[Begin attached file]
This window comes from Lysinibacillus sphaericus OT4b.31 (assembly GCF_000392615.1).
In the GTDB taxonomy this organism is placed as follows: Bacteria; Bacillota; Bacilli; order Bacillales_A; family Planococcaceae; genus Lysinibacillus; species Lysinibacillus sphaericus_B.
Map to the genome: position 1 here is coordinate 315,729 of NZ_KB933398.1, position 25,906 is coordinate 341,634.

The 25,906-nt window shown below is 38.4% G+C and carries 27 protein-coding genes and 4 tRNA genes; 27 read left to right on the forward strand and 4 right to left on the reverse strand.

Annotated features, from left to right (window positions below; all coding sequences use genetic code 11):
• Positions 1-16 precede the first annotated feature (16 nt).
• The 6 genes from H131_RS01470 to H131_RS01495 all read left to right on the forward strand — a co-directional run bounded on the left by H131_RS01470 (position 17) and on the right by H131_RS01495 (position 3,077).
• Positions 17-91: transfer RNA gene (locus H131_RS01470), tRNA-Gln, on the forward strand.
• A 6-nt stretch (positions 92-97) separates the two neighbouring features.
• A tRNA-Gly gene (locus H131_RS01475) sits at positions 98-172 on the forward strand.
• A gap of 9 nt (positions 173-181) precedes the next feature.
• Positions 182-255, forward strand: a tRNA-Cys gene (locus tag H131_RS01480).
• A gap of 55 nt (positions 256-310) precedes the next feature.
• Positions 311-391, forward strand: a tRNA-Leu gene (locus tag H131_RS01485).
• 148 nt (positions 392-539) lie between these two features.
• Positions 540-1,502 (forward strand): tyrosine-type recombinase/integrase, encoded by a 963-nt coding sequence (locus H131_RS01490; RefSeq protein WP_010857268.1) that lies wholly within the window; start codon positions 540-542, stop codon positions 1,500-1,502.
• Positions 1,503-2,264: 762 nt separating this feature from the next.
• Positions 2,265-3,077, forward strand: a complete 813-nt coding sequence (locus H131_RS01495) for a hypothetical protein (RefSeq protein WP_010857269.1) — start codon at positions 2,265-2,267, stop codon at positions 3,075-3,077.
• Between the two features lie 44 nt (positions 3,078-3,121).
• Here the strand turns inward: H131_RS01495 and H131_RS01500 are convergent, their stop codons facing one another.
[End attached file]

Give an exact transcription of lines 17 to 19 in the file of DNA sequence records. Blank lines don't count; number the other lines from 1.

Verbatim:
• Positions 1,503-2,264: 762 nt separating this feature from the next.
• Positions 2,265-3,077, forward strand: a complete 813-nt coding sequence (locus H131_RS01495) for a hypothetical protein (RefSeq protein WP_010857269.1) — start codon at positions 2,265-2,267, stop codon at positions 3,075-3,077.
• Between the two features lie 44 nt (positions 3,078-3,121).